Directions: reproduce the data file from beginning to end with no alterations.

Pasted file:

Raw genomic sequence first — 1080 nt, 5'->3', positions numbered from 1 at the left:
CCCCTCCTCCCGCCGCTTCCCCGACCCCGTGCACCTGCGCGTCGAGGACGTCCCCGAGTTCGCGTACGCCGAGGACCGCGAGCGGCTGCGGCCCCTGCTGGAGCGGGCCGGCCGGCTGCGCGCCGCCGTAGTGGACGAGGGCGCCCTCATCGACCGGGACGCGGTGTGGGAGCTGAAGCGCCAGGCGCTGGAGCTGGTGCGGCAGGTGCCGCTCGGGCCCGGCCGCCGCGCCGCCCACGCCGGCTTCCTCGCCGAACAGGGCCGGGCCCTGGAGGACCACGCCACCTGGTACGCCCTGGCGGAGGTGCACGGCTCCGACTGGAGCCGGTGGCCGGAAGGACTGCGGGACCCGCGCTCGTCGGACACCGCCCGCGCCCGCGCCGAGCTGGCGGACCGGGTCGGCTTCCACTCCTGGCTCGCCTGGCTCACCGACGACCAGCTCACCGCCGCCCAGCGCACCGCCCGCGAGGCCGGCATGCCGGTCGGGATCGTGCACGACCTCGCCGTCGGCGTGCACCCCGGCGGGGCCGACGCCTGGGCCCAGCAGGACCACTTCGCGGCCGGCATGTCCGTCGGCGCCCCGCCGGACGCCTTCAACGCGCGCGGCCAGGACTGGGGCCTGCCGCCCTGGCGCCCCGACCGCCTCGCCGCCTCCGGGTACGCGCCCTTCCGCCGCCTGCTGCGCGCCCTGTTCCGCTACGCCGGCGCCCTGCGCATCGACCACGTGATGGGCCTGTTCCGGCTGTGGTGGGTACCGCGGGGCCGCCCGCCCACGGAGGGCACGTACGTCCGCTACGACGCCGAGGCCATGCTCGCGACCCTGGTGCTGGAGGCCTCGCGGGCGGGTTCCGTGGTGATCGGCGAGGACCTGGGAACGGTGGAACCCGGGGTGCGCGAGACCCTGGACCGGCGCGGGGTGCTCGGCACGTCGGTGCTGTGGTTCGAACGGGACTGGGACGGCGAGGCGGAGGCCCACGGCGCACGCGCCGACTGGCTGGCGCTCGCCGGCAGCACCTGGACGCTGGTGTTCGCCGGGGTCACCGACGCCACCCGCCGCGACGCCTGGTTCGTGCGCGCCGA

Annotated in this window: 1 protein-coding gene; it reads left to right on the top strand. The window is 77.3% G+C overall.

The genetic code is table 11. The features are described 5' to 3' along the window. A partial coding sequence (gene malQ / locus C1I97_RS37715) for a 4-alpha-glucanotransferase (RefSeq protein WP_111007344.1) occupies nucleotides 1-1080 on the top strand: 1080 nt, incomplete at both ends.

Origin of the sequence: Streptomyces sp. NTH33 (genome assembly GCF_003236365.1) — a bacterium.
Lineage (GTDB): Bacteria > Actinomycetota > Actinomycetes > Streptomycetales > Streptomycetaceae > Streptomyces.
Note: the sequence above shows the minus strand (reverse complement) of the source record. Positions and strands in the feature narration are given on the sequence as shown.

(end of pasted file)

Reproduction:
Raw genomic sequence first — 1080 nt, 5'->3', positions numbered from 1 at the left:
CCCCTCCTCCCGCCGCTTCCCCGACCCCGTGCACCTGCGCGTCGAGGACGTCCCCGAGTTCGCGTACGCCGAGGACCGCGAGCGGCTGCGGCCCCTGCTGGAGCGGGCCGGCCGGCTGCGCGCCGCCGTAGTGGACGAGGGCGCCCTCATCGACCGGGACGCGGTGTGGGAGCTGAAGCGCCAGGCGCTGGAGCTGGTGCGGCAGGTGCCGCTCGGGCCCGGCCGCCGCGCCGCCCACGCCGGCTTCCTCGCCGAACAGGGCCGGGCCCTGGAGGACCACGCCACCTGGTACGCCCTGGCGGAGGTGCACGGCTCCGACTGGAGCCGGTGGCCGGAAGGACTGCGGGACCCGCGCTCGTCGGACACCGCCCGCGCCCGCGCCGAGCTGGCGGACCGGGTCGGCTTCCACTCCTGGCTCGCCTGGCTCACCGACGACCAGCTCACCGCCGCCCAGCGCACCGCCCGCGAGGCCGGCATGCCGGTCGGGATCGTGCACGACCTCGCCGTCGGCGTGCACCCCGGCGGGGCCGACGCCTGGGCCCAGCAGGACCACTTCGCGGCCGGCATGTCCGTCGGCGCCCCGCCGGACGCCTTCAACGCGCGCGGCCAGGACTGGGGCCTGCCGCCCTGGCGCCCCGACCGCCTCGCCGCCTCCGGGTACGCGCCCTTCCGCCGCCTGCTGCGCGCCCTGTTCCGCTACGCCGGCGCCCTGCGCATCGACCACGTGATGGGCCTGTTCCGGCTGTGGTGGGTACCGCGGGGCCGCCCGCCCACGGAGGGCACGTACGTCCGCTACGACGCCGAGGCCATGCTCGCGACCCTGGTGCTGGAGGCCTCGCGGGCGGGTTCCGTGGTGATCGGCGAGGACCTGGGAACGGTGGAACCCGGGGTGCGCGAGACCCTGGACCGGCGCGGGGTGCTCGGCACGTCGGTGCTGTGGTTCGAACGGGACTGGGACGGCGAGGCGGAGGCCCACGGCGCACGCGCCGACTGGCTGGCGCTCGCCGGCAGCACCTGGACGCTGGTGTTCGCCGGGGTCACCGACGCCACCCGCCGCGACGCCTGGTTCGTGCGCGCCGA

Annotated in this window: 1 protein-coding gene; it reads left to right on the top strand. The window is 77.3% G+C overall.

The genetic code is table 11. The features are described 5' to 3' along the window. A partial coding sequence (gene malQ / locus C1I97_RS37715) for a 4-alpha-glucanotransferase (RefSeq protein WP_111007344.1) occupies nucleotides 1-1080 on the top strand: 1080 nt, incomplete at both ends.

Origin of the sequence: Streptomyces sp. NTH33 (genome assembly GCF_003236365.1) — a bacterium.
Lineage (GTDB): Bacteria > Actinomycetota > Actinomycetes > Streptomycetales > Streptomycetaceae > Streptomyces.
Note: the sequence above shows the minus strand (reverse complement) of the source record. Positions and strands in the feature narration are given on the sequence as shown.